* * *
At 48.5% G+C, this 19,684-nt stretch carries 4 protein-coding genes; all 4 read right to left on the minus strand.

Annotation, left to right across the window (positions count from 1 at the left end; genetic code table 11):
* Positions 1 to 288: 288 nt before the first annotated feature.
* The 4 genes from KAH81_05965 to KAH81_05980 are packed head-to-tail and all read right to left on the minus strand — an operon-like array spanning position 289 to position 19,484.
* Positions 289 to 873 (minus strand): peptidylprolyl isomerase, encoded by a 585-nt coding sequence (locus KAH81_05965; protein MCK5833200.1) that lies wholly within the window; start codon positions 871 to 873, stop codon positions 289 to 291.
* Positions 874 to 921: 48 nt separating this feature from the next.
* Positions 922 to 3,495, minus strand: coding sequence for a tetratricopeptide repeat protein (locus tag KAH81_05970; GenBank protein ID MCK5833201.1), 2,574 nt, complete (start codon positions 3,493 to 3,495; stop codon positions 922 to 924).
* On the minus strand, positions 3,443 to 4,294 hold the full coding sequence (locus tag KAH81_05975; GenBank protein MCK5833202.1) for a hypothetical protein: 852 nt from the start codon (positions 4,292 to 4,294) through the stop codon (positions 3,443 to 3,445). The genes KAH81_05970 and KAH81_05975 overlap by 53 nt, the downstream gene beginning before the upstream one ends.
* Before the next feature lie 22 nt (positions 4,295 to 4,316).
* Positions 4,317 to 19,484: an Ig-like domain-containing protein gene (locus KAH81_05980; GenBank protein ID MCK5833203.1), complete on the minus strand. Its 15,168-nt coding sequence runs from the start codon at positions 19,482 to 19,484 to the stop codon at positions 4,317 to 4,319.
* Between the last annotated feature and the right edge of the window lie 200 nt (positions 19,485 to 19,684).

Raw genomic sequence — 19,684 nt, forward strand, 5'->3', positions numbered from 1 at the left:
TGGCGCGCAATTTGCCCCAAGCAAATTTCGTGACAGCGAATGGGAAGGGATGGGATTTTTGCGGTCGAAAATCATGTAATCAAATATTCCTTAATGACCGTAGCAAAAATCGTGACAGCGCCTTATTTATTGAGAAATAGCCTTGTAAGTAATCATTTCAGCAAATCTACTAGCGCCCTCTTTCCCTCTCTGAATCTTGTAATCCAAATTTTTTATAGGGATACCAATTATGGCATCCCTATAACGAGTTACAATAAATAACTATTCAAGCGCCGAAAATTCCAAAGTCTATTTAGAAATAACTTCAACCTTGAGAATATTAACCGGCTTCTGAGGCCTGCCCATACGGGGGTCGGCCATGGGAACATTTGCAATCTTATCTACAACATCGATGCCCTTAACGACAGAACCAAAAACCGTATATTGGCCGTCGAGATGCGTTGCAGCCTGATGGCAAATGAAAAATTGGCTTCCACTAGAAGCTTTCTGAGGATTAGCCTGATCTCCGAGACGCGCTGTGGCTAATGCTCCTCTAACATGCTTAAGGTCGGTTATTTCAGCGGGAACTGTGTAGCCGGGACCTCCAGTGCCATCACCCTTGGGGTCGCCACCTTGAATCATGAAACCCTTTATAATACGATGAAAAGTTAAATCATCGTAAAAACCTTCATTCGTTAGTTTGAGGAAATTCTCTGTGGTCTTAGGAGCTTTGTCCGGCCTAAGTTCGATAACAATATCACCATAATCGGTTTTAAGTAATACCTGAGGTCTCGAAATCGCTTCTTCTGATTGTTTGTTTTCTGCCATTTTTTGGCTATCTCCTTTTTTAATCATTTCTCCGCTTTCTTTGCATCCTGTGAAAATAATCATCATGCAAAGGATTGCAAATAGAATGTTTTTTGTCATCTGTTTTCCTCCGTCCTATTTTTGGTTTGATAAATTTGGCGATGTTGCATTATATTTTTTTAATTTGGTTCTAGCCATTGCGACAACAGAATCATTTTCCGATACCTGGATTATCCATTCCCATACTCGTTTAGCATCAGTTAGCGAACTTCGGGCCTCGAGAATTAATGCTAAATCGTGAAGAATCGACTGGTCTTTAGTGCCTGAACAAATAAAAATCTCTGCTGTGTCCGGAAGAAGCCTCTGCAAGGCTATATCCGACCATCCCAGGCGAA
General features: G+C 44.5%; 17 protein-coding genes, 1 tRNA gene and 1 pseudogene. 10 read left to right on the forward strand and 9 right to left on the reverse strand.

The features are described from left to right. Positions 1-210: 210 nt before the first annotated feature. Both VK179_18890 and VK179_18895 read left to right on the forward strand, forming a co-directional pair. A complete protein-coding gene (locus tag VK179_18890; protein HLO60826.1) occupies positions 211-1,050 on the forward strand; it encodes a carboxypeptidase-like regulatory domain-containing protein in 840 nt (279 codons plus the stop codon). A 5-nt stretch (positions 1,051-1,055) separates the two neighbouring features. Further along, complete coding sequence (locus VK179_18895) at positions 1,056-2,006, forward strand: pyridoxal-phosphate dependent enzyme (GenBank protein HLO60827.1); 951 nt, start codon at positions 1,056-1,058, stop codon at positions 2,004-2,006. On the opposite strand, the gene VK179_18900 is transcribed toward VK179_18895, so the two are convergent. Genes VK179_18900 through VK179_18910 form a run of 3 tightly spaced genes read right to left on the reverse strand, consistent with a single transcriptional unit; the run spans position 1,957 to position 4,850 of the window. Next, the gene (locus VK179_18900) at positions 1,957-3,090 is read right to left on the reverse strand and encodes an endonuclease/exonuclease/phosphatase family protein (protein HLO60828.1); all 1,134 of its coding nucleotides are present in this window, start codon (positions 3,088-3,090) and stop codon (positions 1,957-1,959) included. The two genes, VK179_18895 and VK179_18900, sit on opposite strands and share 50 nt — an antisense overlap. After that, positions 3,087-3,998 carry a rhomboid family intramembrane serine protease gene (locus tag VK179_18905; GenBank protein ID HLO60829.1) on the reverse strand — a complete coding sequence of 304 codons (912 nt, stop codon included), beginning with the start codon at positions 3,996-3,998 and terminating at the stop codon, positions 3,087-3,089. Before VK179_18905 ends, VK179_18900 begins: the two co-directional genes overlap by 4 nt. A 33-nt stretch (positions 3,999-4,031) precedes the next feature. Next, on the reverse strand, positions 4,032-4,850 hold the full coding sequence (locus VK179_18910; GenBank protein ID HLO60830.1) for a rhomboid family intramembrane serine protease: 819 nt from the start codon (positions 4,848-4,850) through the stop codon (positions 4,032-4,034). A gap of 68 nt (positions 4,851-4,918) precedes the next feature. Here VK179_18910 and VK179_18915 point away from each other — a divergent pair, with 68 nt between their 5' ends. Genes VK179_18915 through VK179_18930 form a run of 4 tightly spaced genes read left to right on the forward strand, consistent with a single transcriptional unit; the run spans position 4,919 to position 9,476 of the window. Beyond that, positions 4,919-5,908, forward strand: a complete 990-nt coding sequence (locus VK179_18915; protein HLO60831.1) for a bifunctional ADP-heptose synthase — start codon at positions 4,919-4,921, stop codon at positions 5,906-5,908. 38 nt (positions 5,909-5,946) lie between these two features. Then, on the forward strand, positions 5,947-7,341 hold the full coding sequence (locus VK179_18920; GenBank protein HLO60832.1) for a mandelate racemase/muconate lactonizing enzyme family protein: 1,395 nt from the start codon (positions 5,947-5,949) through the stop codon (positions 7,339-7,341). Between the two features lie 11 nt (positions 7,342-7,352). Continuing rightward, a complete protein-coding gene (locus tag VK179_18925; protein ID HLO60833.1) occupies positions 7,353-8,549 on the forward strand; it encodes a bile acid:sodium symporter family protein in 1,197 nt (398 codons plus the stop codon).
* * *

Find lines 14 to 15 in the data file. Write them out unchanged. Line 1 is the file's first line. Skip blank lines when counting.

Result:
General features: G+C 44.5%; 17 protein-coding genes, 1 tRNA gene and 1 pseudogene. 10 read left to right on the forward strand and 9 right to left on the reverse strand.

The features are described from left to right. Positions 1-210: 210 nt before the first annotated feature. Both VK179_18890 and VK179_18895 read left to right on the forward strand, forming a co-directional pair. A complete protein-coding gene (locus tag VK179_18890; protein HLO60826.1) occupies positions 211-1,050 on the forward strand; it encodes a carboxypeptidase-like regulatory domain-containing protein in 840 nt (279 codons plus the stop codon). A 5-nt stretch (positions 1,051-1,055) separates the two neighbouring features. Further along, complete coding sequence (locus VK179_18895) at positions 1,056-2,006, forward strand: pyridoxal-phosphate dependent enzyme (GenBank protein HLO60827.1); 951 nt, start codon at positions 1,056-1,058, stop codon at positions 2,004-2,006. On the opposite strand, the gene VK179_18900 is transcribed toward VK179_18895, so the two are convergent. Genes VK179_18900 through VK179_18910 form a run of 3 tightly spaced genes read right to left on the reverse strand, consistent with a single transcriptional unit; the run spans position 1,957 to position 4,850 of the window. Next, the gene (locus VK179_18900) at positions 1,957-3,090 is read right to left on the reverse strand and encodes an endonuclease/exonuclease/phosphatase family protein (protein HLO60828.1); all 1,134 of its coding nucleotides are present in this window, start codon (positions 3,088-3,090) and stop codon (positions 1,957-1,959) included. The two genes, VK179_18895 and VK179_18900, sit on opposite strands and share 50 nt — an antisense overlap. After that, positions 3,087-3,998 carry a rhomboid family intramembrane serine protease gene (locus tag VK179_18905; GenBank protein ID HLO60829.1) on the reverse strand — a complete coding sequence of 304 codons (912 nt, stop codon included), beginning with the start codon at positions 3,996-3,998 and terminating at the stop codon, positions 3,087-3,089. Before VK179_18905 ends, VK179_18900 begins: the two co-directional genes overlap by 4 nt. A 33-nt stretch (positions 3,999-4,031) precedes the next feature. Next, on the reverse strand, positions 4,032-4,850 hold the full coding sequence (locus VK179_18910; GenBank protein ID HLO60830.1) for a rhomboid family intramembrane serine protease: 819 nt from the start codon (positions 4,848-4,850) through the stop codon (positions 4,032-4,034). A gap of 68 nt (positions 4,851-4,918) precedes the next feature. Here VK179_18910 and VK179_18915 point away from each other — a divergent pair, with 68 nt between their 5' ends. Genes VK179_18915 through VK179_18930 form a run of 4 tightly spaced genes read left to right on the forward strand, consistent with a single transcriptional unit; the run spans position 4,919 to position 9,476 of the window. Beyond that, positions 4,919-5,908, forward strand: a complete 990-nt coding sequence (locus VK179_18915; protein HLO60831.1) for a bifunctional ADP-heptose synthase — start codon at positions 4,919-4,921, stop codon at positions 5,906-5,908. 38 nt (positions 5,909-5,946) lie between these two features. Then, on the forward strand, positions 5,947-7,341 hold the full coding sequence (locus VK179_18920; GenBank protein HLO60832.1) for a mandelate racemase/muconate lactonizing enzyme family protein: 1,395 nt from the start codon (positions 5,947-5,949) through the stop codon (positions 7,339-7,341). Between the two features lie 11 nt (positions 7,342-7,352). Continuing rightward, a complete protein-coding gene (locus tag VK179_18925; protein ID HLO60833.1) occupies positions 7,353-8,549 on the forward strand; it encodes a bile acid:sodium symporter family protein in 1,197 nt (398 codons plus the stop codon).